Are there any numbers out there to justify the hype? Let’s go on a little investigation.
If you’re a regular reader of this blog, or in fact any publisher dealing in digital or marketing, you’ll likely be well versed in the world of beacons, iBeacons and other near-field communications (NFC).
If not, head on over to this handy beginner’s guide which should bring you up to speed.
Examples of beacons being used in everything from retail to one-off music or sporting events are becoming more frequent as the months roll on. It’s an exciting time, and there’s a genuine belief that this technology really will build the bridge between offline and online marketing.
Which is probably the reason why every individual use is so widely reported in the news. How many articles will you read proclaiming ‘2014 as the year of the iBeacon’ by the end of the year? Beacons are still in a trial period and it’s hard to tell if there is genuinely a massive push to use the technology or if online hype is perhaps blowing things out of proportion.
It’s possibly too early to say. Although the first NFC enabled phone came out in 2006, retail trials didn’t begin until 2012. It then wasn’t until the end of 2013 that Apple began rolling out its own version of NFC (iBeacons) across all of its US stores.
That was only eight months ago. However in this short period of time, the iBeacon has penetrated the media, become the brand name widely recognised as the product name (joining Hoover and Sellotape) and has inspired a wave of marketers to adopt the technology and trial their own efforts.
How successful have some of these trials been? I did a little digging…
InMarket is a company installing iBeacons in more than 200 US grocery stores including Safeway and Giant Eagle. These beacons send notifications via a number of advertising partner apps, like Conde Nast’s Epicurious and Gannet’s Key Ring.
According to an article in 9to5Mac from June 2014, interactions with advertised products increased 19 times after roll-out. This means an almost 20 times increase in the number of users interacting with in-app advertised products thanks to iBeacon notifications.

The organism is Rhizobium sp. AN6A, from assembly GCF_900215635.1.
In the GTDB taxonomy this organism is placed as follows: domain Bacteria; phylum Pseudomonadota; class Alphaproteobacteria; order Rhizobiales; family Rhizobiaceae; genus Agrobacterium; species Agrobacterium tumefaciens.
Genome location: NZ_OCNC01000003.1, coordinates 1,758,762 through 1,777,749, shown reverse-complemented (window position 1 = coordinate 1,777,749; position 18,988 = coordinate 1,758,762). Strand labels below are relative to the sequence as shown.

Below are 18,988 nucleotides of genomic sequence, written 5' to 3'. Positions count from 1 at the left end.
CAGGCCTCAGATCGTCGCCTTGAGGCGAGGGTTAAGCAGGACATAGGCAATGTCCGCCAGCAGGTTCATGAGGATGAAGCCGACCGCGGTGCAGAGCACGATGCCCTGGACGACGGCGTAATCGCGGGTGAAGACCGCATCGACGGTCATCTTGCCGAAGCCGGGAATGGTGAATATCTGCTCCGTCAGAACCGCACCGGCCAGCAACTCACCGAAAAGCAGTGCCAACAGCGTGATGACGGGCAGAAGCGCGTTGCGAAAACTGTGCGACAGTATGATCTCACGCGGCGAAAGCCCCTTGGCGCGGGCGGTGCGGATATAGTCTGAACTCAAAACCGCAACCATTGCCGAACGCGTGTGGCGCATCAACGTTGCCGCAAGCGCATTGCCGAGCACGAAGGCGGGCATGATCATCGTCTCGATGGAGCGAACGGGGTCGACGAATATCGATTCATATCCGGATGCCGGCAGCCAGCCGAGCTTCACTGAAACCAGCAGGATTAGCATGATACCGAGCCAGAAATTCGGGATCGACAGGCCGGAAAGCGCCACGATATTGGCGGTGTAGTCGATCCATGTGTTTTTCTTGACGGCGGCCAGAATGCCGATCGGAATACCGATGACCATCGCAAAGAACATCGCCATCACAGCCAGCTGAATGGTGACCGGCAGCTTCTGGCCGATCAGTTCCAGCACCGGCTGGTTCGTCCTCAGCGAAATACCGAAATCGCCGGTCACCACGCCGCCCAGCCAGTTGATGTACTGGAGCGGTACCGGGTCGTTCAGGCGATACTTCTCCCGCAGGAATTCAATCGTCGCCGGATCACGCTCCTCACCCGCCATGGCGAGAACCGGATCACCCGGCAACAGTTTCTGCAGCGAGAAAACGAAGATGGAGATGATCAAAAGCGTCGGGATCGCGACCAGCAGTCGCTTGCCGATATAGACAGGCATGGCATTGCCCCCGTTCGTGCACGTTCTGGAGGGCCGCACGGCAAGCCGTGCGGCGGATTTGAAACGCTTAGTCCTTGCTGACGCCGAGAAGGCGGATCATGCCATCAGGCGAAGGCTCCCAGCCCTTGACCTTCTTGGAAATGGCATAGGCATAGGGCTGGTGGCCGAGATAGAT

- App usage was also 16.5 times greater for users who received an iBeacon notification vs those who didn’t.
- Users receiving an iBeacon notification were also 6.4 times more likely to keep an app on their phone.
A later article published last month reveals stats from InMarket’s partnership with Hillshire Brands. The company witnessed a 20 times increase in purchase intent for its American Craft Link Sausages, which meant a 500% increase over the CPG average for mobile ad engagement.
American Craft also achieved a 36% increase in brand awareness and a lift in overall sales between April to June 2014 in the 10 US markets where iBeacons are deployed.
The campaign also experienced approximately 6,000 in-store engagements in its first 48 hours.
The US music festival that took place in June 2014 worked with Aloompa to set up 100 beacons across its 700 acre ground. This resulted in more than 97,000 push notifications being sent via its official iPhone app.
Festival Insights reveals the following data from Aloompa:
- 20% of app users opted-in for push notifications
- Each of these users spent 102 minutes interacting with content
- Each user received an average of 12.6 notifications over four days.
The company didn’t collect any personal data about users and all the data was collected anonymously but the festival organisers were able to track the most popular stage, the average length people spent in specific areas of the festival, how many users went inside VIP and other areas.
The ‘What Stage’ was the most popular venue, 1,980 users went into the VIP section and the average time spent in the VIP section was 102 minutes. These figures in isolation may not be particularly helpful, but they do reveal an insight into what can be achieved with iBeacons and how data such as this can be used for future planning of major events.
For more on event marketing using iBeacons, check out David Moth’s article on RFID and iBeacons.